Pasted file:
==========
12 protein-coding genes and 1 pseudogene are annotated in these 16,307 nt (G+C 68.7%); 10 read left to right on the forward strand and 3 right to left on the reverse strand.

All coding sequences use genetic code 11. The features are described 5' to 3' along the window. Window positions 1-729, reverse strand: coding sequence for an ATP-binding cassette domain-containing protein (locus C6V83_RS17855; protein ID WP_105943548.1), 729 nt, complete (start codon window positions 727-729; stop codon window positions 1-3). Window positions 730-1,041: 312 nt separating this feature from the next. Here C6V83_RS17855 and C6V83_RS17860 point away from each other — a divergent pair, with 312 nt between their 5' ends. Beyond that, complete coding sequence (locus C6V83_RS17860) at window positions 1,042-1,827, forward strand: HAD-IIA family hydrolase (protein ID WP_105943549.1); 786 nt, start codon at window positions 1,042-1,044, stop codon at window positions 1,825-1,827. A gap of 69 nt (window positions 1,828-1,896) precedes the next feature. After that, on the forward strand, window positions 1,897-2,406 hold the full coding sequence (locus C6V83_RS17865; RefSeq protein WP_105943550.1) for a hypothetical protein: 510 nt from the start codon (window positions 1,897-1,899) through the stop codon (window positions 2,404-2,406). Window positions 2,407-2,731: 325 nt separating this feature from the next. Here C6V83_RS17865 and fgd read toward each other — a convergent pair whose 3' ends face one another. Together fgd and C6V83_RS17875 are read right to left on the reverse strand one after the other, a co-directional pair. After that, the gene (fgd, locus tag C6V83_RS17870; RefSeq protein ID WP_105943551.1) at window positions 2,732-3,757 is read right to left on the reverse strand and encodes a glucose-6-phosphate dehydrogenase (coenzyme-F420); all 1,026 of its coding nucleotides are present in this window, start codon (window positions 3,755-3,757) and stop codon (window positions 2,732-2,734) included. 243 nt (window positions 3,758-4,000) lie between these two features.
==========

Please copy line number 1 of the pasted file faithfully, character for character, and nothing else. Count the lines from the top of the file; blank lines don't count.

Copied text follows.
12 protein-coding genes and 1 pseudogene are annotated in these 16,307 nt (G+C 68.7%); 10 read left to right on the forward strand and 3 right to left on the reverse strand.